Analyze UK Petition Data Using Power BI


By:   |   Updated: 2018-01-18   |   Comments   |   Related: More > Power BI


Problem

I want to analyze UK parliamentary petition data using Power BI. How this can be achieved and what are all the things I need to consider?

Solution

UK Petition Data

The UK Parliament allows the general public to raise a petition online and anyone can vote (via signature) in the UK to support the petition. This includes the petition details, number of signatures on the petition and other details are available to download using CSV or in JSON format. In this tip, I will walkthrough a method to consume JSON data and generate a report using Power BI.

This link will allow you to see all the UK parliamentary petitions. This link will supply the petition details in JSON format.

Loading Petition data into Power BI

UK petition data (JSON URL) can be loaded into Power BI using the below steps.

Open the Get Data menu and click on the “More” sub menu to open the next dialog box.

Open Get Data Menu - Description: Open Get Data Menu

In the detail dialog box, select “JSON” format.

Select JSON menu - Description: Select JSON menu

This will open another window for you to select a physical JSON file or to type the URL in the address bar. As we are getting the JSON data from the URL, I have copied the URL in the address bar as shown in the image below.

Type URL for JSON feed - Description: Type URL for JSON feed

Once the data gets loaded, you will see the output in the query editor. As you can see, we have to navigate thru the JSON format to get the desired dataset.

Click on the List link - Description: Click on the List link

You have to click on the data item (“List”) to navigate further. Once you navigated, you will see all the details of the list item as shown in the below image.

Convert to Table - Description: Convert to Table

Now you have to convert this list item to a table by clicking on the button “To Table”.  Click on the Split into Columns button to open a list of all possible columns. If you prefer, you can use the option "Use original column name as prefix" to add column name as prefix. I have decided to use the default option in this example. Also, I have selected all the columns (type, id, links and attributes) in the list. Once the columns have been expanded, you will see the output as per the below picture.

Expand columns - Description: Expand columns
Expand columns for attributes - Description: Expand columns for attributes

Now click on the Split into columns button on the "links" column to see the URL for the petition, as per the image below.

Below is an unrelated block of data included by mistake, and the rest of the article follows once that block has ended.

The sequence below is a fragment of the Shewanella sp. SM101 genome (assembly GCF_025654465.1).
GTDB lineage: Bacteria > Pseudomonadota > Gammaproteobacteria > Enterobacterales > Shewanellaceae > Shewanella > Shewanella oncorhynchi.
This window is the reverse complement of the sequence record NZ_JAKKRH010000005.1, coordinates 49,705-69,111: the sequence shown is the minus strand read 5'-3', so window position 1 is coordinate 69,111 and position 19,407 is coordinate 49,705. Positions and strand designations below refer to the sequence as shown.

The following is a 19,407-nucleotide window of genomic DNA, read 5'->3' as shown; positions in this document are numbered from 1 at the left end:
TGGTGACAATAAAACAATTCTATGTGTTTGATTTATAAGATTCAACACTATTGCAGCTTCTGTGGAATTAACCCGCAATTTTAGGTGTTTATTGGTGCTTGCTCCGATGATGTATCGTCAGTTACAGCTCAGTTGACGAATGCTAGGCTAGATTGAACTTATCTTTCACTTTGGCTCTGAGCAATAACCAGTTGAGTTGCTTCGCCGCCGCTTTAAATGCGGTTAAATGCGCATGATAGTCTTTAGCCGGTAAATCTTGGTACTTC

Expand links columns - Description: Expand links columns

Once expanded, the URL details are visible in the table.

Expanded link column - Description: Expanded link column

Let’s click on the Split into columns button on the attributes column as shown in the image below. This will open the list of all possible columns (action, background, additional_details, state, signature_count, etc.) as per the image below.

Expanded attribute column - Description: Expanded attribute column

After the expansion, you will see all the additional columns in the table as per the image below.

Expand attribute action column - Description: Expand attribute action column

As there are so many unwanted columns in the tables, I have decided to remove the unwanted columns. After I have removed the unwanted columns, the table looks very clean and the below mentioned image represents the actual table. After clicking "Close and Apply", the final query table has been successfully created.

Click close and apply - Description: Click close and apply

Creating Top 20 Petitions

This simple table can be queried to generate useful reports. The weight of a petition depends on the number of signatures on the petition. So, let’s create a top 20 petitions based on the signature count.

For this purpose, I am creating a "New table" with the below expression. This expression will filter the top 20 petitions based on the signature count.

Expression -- Top20Petitions= TOPN(20,All_Petitions,All_Petitions[SignatureCount])
   
Creating Top 20 Petitions - Description: Creating Top 20 Petitions

A report can be developed by adding a table into the report pane by selecting the columns PetitionDescription, PetitionID and SignatureCount as per the image below.

Create a report for Top 20 Petitions - Description: Create a report for Top 20 Petitions

Petition Count by Month

As we have the “Petition created date” column in the original table, we can easily develop a report to see how many petitions have been created for each month. A simple report has been developed by adding the “petition created date” and the count of Petition ID to give the number of petitions. As the petition ID is a unique identifier, a count of petition ids can be used to count the number of petitions. After generating the report, it has been realized there were only 50 petitions overall.

Overall report - Description: Overall report

Due to a technical limitation, the parliamentary petitions system only allows you to download JSON data with 50 petitions at a given time. This means, to download the next set of 50 petitions you need to navigate to different URL. I will explain the details to combine multiple sets of petitions in the next tip.

Summary

In this tip we have learned how to extract UK petition data from JSON feed. Also, we have learned to develop a simple report to show the stats at very high level.

Next Steps


Last Updated: 2018-01-18


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About the author
MSSQLTips author Nat Sundar Nat Sundar is working as an independent SQL BI consultant in the UK with a Bachelors Degree in Engineering.

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